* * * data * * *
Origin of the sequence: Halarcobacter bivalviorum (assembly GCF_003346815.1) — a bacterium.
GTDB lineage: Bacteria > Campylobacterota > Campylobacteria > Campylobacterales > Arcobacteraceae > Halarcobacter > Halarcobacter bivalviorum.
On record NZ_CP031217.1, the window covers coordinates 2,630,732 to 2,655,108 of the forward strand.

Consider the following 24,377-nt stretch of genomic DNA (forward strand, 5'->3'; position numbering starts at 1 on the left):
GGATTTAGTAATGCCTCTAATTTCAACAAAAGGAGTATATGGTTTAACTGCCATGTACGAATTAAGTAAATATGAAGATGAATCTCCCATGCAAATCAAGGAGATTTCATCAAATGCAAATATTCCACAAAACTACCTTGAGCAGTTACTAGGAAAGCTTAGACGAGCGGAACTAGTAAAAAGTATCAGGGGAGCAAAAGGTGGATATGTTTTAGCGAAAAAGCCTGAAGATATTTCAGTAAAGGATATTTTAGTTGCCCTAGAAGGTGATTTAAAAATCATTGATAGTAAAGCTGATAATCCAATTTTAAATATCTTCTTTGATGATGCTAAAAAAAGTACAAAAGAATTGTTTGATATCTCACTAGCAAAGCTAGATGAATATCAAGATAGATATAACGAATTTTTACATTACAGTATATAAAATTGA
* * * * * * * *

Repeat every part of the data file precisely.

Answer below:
Origin of the sequence: Halarcobacter bivalviorum (assembly GCF_003346815.1) — a bacterium.
GTDB lineage: Bacteria > Campylobacterota > Campylobacteria > Campylobacterales > Arcobacteraceae > Halarcobacter > Halarcobacter bivalviorum.
On record NZ_CP031217.1, the window covers coordinates 2,630,732 to 2,655,108 of the forward strand.

Consider the following 24,377-nt stretch of genomic DNA (forward strand, 5'->3'; position numbering starts at 1 on the left):
GGATTTAGTAATGCCTCTAATTTCAACAAAAGGAGTATATGGTTTAACTGCCATGTACGAATTAAGTAAATATGAAGATGAATCTCCCATGCAAATCAAGGAGATTTCATCAAATGCAAATATTCCACAAAACTACCTTGAGCAGTTACTAGGAAAGCTTAGACGAGCGGAACTAGTAAAAAGTATCAGGGGAGCAAAAGGTGGATATGTTTTAGCGAAAAAGCCTGAAGATATTTCAGTAAAGGATATTTTAGTTGCCCTAGAAGGTGATTTAAAAATCATTGATAGTAAAGCTGATAATCCAATTTTAAATATCTTCTTTGATGATGCTAAAAAAAGTACAAAAGAATTGTTTGATATCTCACTAGCAAAGCTAGATGAATATCAAGATAGATATAACGAATTTTTACATTACAGTATATAAAATTGA